Headway Portsmouth usually runs a Carers Group at its centre at Alexandra Park, but following government guidelines it was forced to put a stop to the meetings.
This meant that some carers were left with the prospect of nowhere to turn in their times of need.
Thankfully, Headway Portsmouth were quick to step in, replacing the typical face-to-face services on offer with new remote ones, and were delighted that the Carers Group even set up their own WhatsApp chat to keep in touch.
Through social media and virtual messaging, the charity is continuing to support carers for those affected by brain injury, with conversations and activities replicating what’s usually on offer at the centre.
The team of staff at Headway Portsmouth
The charity’s Service Manager, Deborah Robinson, said: “Brain injury doesn't just affect individuals; it can transform the lives of entire families.
“Following a brain injury, family members may have to take on the new role as a full-time or part-time carer as their loved one tries to get to grips with a new way of life.
“This can present its own challenges, and it’s important that someone is there to support both the brain injury survivor and their carer during incredible times of change and sacrifice – that’s where Headway Portsmouth comes in.”
For the past 13 months, Headway Portsmouth has been running a carers group which brings together carers from across the community to socialise, share ideas and provide an opportunity for respite from their responsibilities.
But the coronavirus outbreak has meant that this service can no longer run, further isolating those who usually rely on the support.
Deborah said: “Carers of those with a brain injury may have already experienced feelings of isolation and loneliness. Some carers may have had to give up their career to focus on the new care needs of an individual, while others may struggle to find time for themselves and their interests.
“Thankfully, the support sessions on offer at Headway Portsmouth mean that these individuals can take time to focus on themselves whilst their loved one is taken care of by a team of staff and volunteers.”
But as a result of the public health crisis, some of the community’s most isolated members no longer have a chance of respite.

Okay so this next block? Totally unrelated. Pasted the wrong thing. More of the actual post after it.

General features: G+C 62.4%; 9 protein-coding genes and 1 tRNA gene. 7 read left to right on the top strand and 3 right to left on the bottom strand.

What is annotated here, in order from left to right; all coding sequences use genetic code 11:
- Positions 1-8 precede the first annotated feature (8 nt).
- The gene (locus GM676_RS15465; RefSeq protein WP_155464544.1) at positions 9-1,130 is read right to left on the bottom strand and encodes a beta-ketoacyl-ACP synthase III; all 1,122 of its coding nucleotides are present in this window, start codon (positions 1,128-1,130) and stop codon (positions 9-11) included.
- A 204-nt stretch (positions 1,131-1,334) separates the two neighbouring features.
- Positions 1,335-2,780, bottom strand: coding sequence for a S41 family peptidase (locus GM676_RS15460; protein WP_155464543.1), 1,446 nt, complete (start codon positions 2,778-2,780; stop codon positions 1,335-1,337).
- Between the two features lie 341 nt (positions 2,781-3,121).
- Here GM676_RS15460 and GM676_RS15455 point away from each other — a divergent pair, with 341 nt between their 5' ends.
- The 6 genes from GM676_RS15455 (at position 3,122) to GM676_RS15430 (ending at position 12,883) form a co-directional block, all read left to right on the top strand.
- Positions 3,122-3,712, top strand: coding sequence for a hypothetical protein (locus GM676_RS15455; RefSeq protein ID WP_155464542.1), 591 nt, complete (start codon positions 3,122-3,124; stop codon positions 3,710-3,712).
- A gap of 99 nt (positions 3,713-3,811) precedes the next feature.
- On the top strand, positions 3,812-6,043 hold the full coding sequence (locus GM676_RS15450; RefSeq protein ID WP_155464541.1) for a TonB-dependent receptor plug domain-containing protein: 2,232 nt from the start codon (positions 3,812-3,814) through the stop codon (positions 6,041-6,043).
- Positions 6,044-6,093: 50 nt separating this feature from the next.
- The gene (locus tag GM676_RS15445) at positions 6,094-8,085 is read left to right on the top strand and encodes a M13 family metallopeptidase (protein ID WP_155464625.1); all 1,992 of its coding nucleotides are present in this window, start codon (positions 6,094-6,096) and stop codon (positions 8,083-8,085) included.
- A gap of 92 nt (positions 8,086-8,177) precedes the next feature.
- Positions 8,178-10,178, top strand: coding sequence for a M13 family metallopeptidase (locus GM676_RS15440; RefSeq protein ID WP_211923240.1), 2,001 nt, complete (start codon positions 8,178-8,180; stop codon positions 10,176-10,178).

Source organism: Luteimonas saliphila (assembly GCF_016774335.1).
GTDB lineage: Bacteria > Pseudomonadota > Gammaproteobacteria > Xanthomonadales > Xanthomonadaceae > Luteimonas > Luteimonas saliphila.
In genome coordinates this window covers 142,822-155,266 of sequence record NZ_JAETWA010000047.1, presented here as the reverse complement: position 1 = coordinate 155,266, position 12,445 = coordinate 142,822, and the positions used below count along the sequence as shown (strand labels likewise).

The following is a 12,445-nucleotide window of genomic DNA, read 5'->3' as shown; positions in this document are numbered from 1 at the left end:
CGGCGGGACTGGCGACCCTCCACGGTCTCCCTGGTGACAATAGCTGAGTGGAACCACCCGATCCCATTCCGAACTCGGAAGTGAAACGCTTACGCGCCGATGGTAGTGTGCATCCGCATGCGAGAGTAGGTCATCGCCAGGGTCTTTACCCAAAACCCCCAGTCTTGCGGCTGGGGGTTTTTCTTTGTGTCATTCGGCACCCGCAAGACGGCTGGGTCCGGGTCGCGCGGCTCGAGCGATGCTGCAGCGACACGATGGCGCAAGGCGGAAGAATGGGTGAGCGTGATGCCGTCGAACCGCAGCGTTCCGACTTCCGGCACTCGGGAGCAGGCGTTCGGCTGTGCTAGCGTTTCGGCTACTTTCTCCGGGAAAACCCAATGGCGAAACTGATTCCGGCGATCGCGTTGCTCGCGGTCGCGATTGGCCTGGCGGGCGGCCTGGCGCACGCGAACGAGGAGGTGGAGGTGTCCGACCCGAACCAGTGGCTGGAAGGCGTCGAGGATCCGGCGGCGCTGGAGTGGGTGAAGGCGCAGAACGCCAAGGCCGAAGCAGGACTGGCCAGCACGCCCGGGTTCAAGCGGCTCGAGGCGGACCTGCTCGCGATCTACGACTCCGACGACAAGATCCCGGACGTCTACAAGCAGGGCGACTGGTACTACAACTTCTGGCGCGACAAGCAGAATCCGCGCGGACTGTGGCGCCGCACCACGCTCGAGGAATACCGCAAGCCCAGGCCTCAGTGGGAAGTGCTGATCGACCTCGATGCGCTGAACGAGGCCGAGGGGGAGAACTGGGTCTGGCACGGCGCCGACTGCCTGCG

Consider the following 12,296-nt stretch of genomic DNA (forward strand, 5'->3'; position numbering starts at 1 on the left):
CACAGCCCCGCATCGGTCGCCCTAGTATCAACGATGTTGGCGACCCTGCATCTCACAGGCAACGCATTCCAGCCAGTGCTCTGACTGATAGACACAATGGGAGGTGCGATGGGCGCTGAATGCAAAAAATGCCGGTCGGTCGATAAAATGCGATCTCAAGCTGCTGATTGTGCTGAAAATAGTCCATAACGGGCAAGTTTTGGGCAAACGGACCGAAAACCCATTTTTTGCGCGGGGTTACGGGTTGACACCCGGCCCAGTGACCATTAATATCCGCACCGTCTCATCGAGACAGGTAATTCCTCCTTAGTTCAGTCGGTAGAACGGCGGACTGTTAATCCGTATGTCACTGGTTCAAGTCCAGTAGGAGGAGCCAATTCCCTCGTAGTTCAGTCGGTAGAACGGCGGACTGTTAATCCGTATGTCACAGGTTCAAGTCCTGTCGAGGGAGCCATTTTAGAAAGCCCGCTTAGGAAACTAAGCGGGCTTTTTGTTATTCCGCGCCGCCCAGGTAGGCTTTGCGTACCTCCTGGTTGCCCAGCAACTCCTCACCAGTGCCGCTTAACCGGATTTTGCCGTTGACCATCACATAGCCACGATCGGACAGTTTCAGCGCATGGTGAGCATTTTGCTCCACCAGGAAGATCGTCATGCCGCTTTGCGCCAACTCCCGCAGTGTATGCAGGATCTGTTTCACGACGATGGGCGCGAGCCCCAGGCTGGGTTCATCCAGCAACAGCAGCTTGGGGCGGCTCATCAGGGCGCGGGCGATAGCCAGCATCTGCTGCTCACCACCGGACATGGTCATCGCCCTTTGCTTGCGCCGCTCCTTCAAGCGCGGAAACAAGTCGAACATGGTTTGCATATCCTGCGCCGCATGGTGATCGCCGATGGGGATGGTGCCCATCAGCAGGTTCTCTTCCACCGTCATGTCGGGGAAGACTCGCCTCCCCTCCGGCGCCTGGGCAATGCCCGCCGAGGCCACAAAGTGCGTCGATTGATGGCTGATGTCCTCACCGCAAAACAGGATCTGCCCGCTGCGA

“When those opportunities are taken away for carers to break away from their normal routine and have a moment to themselves, these feelings can be exacerbated,” said Deborah.
“Now more than ever its important that we rally together to support those in need, albeit virtually.
“The social media and WhatsApp groups set up have been great in connecting carers from across the community. It’s helped people to understand that although they are having to self-isolate, it doesn’t mean they’re alone.
“The Carers Group are phoning each other regularly and even posting pictures of their Easter dinners and where possible sharing with isolated members.”
But the decision to cease face-to-face services at the day centre and replace these with remote services free of charge has left Headway Portsmouth with questions about its finances.
“Like many other small charities at the moment, the financial impact of the coronavirus has the potential to cause huge disruption to the services we offer,” said Deborah.
“In order to continue supporting brain injury survivors and those closest to them, we rely on generous donations made by the public.
“Every pound you donate will go directly towards supporting those affected by brain injury in and around Portsmouth and will make a huge difference to their lives.”
To donate, visit headwayportsmouth.co.uk/donate-now/Back